A number of speakers advocated for expanding government programs including WIC, senior nutrition programs, school lunch programs, and the Supplemental Nutrition Assistance Program (SNAP). Many also expressed support for the permanent expansion of the Child Tax Credit.

“We need to build on the programs we have to increase the ability for families to have economic security to be able to afford healthy food,” said Representative Rosa DeLauro of Connecticut.

Chef Jose Andres, a Spanish-born chef and founder of World Central Kitchen, which provides meals in the wake of natural disasters, recommended launching a new federal agency focused on ensuring safety of the food supply and ensuring all Americans have access to healthy foods in times of crisis and every day.

Recognize Community Solutions
While the federal government works to develop national programs to help fight hunger and diet-related illnesses, many of the best ideas are already underway in local communities, said Senator Debbie Stabenow of Michigan. For example, a few years ago, a group of five farmers’ markets in Detroit started doubling the value of food stamps for customers purchasing their fruits and vegetables. Today, “Double Up Food Bucks” is available in 25 states, allowing food stamps users to purchase twice the fruits and vegetables, Stabenow said.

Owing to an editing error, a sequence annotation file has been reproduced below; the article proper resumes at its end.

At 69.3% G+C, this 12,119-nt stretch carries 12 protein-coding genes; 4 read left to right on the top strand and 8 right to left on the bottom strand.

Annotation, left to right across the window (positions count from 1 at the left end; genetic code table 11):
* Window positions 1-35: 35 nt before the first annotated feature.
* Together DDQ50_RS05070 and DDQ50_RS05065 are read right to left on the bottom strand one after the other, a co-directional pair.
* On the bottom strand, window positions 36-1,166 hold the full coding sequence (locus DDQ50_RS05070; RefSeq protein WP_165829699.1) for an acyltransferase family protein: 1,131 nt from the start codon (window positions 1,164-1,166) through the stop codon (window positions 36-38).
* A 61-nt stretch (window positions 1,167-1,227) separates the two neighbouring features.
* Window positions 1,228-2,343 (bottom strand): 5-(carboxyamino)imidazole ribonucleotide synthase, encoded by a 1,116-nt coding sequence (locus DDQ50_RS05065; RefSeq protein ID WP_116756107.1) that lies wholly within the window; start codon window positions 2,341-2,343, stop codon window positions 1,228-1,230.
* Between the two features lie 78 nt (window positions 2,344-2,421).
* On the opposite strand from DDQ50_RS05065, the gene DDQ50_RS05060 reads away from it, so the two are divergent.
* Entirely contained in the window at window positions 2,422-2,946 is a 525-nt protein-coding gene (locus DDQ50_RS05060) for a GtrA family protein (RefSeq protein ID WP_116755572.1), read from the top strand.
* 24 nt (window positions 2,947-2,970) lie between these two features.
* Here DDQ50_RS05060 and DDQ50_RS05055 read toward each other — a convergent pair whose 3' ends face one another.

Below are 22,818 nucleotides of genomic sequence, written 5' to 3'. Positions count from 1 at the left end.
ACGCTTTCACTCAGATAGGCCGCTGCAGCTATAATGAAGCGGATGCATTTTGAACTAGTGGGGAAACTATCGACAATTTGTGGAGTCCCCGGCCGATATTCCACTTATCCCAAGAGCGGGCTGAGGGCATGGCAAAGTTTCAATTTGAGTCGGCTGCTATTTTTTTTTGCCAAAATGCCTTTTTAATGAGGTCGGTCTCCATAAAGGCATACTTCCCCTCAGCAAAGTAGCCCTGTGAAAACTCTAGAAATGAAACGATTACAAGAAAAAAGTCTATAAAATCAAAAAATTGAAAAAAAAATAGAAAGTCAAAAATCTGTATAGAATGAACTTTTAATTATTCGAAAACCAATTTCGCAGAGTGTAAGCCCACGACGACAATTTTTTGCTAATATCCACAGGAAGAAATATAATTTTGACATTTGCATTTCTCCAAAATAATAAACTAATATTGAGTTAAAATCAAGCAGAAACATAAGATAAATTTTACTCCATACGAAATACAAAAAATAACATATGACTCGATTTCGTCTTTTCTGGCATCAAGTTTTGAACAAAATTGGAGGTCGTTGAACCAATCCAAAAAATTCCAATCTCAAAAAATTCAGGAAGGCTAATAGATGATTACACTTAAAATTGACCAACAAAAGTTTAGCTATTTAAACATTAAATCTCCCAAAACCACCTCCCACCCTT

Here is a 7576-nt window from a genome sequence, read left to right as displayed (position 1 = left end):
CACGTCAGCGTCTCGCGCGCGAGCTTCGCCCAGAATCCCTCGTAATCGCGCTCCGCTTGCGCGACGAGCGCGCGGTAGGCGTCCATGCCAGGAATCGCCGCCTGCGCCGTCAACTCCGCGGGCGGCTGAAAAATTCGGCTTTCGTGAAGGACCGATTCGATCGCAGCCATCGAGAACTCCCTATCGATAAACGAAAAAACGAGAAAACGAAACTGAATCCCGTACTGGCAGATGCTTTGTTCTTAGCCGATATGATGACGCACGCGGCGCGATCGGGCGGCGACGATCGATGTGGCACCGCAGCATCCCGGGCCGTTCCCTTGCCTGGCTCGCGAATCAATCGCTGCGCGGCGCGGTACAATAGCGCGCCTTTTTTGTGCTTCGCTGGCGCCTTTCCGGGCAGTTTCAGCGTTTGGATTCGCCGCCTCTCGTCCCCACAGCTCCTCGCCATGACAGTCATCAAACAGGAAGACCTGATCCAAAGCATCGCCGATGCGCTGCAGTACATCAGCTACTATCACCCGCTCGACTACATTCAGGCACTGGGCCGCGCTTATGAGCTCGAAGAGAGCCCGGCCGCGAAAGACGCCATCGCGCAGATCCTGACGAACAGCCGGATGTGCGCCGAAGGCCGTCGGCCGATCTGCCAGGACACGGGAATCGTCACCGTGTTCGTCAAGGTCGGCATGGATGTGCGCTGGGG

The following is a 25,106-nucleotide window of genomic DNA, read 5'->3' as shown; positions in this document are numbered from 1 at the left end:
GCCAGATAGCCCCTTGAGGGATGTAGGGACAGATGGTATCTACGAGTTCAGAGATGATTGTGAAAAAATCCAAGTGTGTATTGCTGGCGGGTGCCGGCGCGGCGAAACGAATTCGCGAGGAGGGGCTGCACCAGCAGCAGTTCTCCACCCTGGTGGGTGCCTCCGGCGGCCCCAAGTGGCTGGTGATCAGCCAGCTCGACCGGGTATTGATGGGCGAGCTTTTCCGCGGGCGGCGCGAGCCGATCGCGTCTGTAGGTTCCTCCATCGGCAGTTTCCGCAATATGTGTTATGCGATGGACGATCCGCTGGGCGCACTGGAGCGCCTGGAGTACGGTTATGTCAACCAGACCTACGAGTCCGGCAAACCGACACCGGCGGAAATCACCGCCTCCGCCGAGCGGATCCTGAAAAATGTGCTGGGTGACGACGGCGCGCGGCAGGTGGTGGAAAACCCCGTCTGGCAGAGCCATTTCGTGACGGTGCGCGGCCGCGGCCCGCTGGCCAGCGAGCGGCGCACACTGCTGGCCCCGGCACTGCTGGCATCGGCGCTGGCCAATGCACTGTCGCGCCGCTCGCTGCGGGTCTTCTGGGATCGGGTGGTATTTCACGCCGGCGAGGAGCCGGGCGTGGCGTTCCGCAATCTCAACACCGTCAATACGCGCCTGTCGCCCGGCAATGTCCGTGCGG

Similarly, when Michigan was facing the Flint water crisis, leaders shared that good nutrition was one of the best ways to fight lead exposure, Stabenow explained. A group of Michigan milk producers stepped up to donate milk to Flint-area children to help abate the crisis. Their generosity led to the national Dairy Donation Program, established by the U.S. Department of Agriculture in 2020.

“Many good ideas come from local communities working to solve local problems,” Stabenow said. “We’re anxious to hear about the local ideas that we can build on to help fight hunger nationally.”